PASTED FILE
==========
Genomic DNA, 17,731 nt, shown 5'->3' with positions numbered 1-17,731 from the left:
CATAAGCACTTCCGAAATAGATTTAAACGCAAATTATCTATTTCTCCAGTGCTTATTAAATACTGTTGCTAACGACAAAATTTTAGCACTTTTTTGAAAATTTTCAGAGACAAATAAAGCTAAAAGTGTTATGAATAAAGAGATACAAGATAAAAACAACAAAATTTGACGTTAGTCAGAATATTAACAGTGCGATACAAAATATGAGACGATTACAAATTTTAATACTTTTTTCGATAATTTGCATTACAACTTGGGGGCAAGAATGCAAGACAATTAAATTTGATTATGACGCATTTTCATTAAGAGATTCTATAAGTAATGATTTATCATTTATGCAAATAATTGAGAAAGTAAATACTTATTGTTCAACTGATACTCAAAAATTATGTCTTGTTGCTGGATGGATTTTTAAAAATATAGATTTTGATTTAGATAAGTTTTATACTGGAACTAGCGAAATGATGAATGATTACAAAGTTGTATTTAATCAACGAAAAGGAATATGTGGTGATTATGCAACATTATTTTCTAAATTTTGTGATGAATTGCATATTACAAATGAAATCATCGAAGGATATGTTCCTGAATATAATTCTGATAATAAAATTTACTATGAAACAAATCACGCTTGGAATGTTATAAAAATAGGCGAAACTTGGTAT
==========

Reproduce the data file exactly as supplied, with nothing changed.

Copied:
Genomic DNA, 17,731 nt, shown 5'->3' with positions numbered 1-17,731 from the left:
CATAAGCACTTCCGAAATAGATTTAAACGCAAATTATCTATTTCTCCAGTGCTTATTAAATACTGTTGCTAACGACAAAATTTTAGCACTTTTTTGAAAATTTTCAGAGACAAATAAAGCTAAAAGTGTTATGAATAAAGAGATACAAGATAAAAACAACAAAATTTGACGTTAGTCAGAATATTAACAGTGCGATACAAAATATGAGACGATTACAAATTTTAATACTTTTTTCGATAATTTGCATTACAACTTGGGGGCAAGAATGCAAGACAATTAAATTTGATTATGACGCATTTTCATTAAGAGATTCTATAAGTAATGATTTATCATTTATGCAAATAATTGAGAAAGTAAATACTTATTGTTCAACTGATACTCAAAAATTATGTCTTGTTGCTGGATGGATTTTTAAAAATATAGATTTTGATTTAGATAAGTTTTATACTGGAACTAGCGAAATGATGAATGATTACAAAGTTGTATTTAATCAACGAAAAGGAATATGTGGTGATTATGCAACATTATTTTCTAAATTTTGTGATGAATTGCATATTACAAATGAAATCATCGAAGGATATGTTCCTGAATATAATTCTGATAATAAAATTTACTATGAAACAAATCACGCTTGGAATGTTATAAAAATAGGCGAAACTTGGTAT